Google is at it again.
No matter what you feel about the EMD update, you can’t sue Google for doing their business.
But you can press the right buttons to get right on track and secure your rankings again.
I’ll show you few tips that’s been working for me since 2011, even before the ugly updates got their appointment letters.
The Exact match domain update is officially live.
Google Amiable Engineer Matt Cutts in one of his recent videos have this to say:
“We have looked at the rankings and weights that we give to keyword domains and some people have complained that we’re giving a little too much weight for keywords in domains. And so we have been thinking about adjusting that mix a little bit and sort of turning the knob down within the algorithm so that given two different domains, it wouldn’t necessarily help you as much to have a domain with a bunch of keywords in it.”
Note that the EMD is quite different from Panda, which targeted low quality sites, and Penguin, which addressed over optimized sites and anchor texts issues.
If your site has been affected by the EMD Google update, I know how you feel. I’ve a bunch of exact match domain names in the health niche.
Two of my niche sites lost 56% and 71% organic traffic daily, respectively. But fortunately, my business blog (the one you’re reading now) wasn’t affected by the Panda, the Penguin and this weird EMD update.
Have you ever wondered why the Panda and Penguin updates were the first to kick-off? I asked myself this question several times until I learned about it the hard way. Anchor texts are vital elements for link building.
And because Google is doing all they can to weed out websites and blog pages that doesn’t appeal to her audience, the anchor text has been given a top priority in search engine ranking criteria.
And it was pretty difficult for Google to determine high quality sites from the garbage out there.
I got to know that anchor texts are like snowballs. When you link to your site for instance, with a keyword-rich anchor text, the page you linked to would be monitored for relevance and engagement.
These two elements are the fundamentals of every SEO friendly practice.
The Panda and Penguin came first because the quality and value you provide in your blog/site is much more important than the domain name.
I see a lot of website owners who think that exact match domain names are bad. To me, they’re not really bad. In fact, as long as we continue to do business online – build niche blogs and drive traffic, we’d continually register domain names that align to a particular keyword.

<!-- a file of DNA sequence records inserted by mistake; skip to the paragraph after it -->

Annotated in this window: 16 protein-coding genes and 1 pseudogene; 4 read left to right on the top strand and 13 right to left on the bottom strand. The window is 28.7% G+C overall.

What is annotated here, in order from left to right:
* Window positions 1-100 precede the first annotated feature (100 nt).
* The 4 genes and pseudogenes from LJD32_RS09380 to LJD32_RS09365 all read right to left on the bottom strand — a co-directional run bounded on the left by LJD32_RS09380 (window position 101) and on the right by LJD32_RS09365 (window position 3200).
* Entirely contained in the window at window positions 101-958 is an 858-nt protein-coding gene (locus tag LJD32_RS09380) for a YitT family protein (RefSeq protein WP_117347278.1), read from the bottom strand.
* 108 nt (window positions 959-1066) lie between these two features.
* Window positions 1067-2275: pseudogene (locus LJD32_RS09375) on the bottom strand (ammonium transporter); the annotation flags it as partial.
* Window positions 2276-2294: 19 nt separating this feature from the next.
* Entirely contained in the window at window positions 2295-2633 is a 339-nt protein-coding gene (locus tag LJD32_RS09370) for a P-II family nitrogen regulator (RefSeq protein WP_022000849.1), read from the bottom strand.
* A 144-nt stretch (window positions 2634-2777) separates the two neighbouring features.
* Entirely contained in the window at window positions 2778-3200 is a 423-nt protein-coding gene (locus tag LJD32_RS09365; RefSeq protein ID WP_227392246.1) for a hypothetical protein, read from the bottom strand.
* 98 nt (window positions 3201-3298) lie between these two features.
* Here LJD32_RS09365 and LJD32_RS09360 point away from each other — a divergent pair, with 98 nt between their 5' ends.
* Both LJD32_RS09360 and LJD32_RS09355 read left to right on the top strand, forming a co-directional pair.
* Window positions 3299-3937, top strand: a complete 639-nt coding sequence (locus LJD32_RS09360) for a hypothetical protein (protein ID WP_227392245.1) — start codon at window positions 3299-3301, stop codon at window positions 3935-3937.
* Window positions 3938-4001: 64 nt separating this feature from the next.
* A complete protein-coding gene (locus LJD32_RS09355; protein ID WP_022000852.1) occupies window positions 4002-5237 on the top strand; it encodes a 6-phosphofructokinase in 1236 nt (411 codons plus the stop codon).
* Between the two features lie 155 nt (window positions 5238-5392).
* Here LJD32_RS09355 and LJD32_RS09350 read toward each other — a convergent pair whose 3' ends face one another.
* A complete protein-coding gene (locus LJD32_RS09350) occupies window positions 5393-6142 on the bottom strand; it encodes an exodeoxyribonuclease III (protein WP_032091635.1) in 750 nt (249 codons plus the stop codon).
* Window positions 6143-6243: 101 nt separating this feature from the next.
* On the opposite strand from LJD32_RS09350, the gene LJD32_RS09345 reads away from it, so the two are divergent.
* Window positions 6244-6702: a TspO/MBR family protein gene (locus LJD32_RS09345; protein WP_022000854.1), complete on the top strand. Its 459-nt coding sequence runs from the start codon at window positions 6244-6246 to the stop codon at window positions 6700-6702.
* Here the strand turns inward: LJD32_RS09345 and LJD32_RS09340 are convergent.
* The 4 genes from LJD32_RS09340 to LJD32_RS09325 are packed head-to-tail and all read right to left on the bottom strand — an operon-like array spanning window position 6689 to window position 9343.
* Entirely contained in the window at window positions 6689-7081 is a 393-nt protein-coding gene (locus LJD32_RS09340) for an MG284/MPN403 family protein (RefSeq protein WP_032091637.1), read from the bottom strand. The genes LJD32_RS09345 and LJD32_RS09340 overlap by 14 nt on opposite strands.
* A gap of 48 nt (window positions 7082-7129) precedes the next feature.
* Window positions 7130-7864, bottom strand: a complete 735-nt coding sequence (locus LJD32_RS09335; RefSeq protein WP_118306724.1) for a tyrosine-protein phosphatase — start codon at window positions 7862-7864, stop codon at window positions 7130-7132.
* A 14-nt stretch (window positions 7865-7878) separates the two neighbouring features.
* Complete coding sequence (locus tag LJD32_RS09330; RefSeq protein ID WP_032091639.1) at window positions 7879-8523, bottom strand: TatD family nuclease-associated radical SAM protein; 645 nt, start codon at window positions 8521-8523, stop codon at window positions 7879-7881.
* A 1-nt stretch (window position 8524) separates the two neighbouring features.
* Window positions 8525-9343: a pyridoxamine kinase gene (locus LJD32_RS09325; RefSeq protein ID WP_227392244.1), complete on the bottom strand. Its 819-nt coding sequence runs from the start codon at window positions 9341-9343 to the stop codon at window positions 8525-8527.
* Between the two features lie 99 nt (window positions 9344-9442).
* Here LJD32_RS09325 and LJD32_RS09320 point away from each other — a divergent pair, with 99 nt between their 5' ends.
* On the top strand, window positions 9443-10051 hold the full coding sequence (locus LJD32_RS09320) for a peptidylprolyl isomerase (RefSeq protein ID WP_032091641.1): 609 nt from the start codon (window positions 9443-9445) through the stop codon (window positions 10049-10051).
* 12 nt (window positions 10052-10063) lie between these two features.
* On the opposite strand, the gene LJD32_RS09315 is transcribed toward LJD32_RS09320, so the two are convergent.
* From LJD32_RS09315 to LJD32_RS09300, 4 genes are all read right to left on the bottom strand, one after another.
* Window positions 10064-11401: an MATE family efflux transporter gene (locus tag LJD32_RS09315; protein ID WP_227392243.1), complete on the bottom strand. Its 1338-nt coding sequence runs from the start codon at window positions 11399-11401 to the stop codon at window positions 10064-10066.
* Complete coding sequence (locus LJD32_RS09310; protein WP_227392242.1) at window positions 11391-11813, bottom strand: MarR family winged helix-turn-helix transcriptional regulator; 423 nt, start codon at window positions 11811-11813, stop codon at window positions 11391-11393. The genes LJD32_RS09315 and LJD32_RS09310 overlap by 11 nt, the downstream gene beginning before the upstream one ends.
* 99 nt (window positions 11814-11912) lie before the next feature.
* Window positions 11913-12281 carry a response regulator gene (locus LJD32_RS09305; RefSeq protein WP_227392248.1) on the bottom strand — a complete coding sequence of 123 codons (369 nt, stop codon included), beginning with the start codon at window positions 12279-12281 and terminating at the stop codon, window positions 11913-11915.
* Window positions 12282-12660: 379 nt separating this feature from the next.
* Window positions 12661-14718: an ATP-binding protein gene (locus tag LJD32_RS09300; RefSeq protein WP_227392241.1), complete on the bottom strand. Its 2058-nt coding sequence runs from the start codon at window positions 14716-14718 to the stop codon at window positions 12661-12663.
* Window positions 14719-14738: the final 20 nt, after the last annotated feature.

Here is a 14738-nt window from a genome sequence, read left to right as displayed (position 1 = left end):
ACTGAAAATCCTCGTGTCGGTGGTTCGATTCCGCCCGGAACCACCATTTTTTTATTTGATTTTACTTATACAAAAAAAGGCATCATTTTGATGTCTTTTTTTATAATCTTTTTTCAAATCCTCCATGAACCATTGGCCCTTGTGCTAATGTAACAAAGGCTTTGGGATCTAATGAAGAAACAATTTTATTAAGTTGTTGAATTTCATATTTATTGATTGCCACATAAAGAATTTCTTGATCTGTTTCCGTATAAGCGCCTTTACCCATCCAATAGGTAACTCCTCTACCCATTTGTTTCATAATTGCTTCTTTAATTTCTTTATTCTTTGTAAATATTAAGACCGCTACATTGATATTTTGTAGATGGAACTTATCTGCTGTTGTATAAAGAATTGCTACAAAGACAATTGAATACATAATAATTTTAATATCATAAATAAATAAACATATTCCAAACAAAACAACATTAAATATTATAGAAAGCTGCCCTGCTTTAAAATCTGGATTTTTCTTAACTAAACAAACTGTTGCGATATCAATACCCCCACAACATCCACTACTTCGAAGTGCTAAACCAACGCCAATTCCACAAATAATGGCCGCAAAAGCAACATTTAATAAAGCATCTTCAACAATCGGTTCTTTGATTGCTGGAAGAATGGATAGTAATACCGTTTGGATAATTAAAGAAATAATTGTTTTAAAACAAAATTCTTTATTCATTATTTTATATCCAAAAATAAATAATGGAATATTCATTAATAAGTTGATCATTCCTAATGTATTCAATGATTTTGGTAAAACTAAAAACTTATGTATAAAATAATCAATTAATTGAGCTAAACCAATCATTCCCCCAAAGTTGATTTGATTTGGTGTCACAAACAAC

In the past, people who registered EMDs focused on quality content. They knew that creating a form of engagement was the key point.
I know how much love Google had for EMD in the past. If you doubt this, ask those who built niche sites that were less than 20 pages and they would tell you how much targeted traffic Google sent them, and consequently the income they generated.
But as time goes by, people like me and you, who want to make quick money, were starting to trick Google through the back door.
They started registering exact match domain name, not because they want to solve a particular problem, but simply because they want to rank on Google #1 or #2 and just sell products.
I still know a lot of EMDs that are ranking highly on Google, even now that the update is 94% hot.
So, the problem isn’t exact match domain names that you registered, but the motive and action behind it. When I say action, I’m really talking about the value you provide on a daily basis.
As bloggers, we tend to neglect this very essence. Most bloggers don’t even care if their first time reader comes back again.
Yes, you can call this penalty – and I agree with you. But you may be wondering, why on earth would Google release this type of update, when so many website owners are still recovering from Panda and Penguin?
Before I answer this question, I need you to understand that Google wants to balance the playing ground.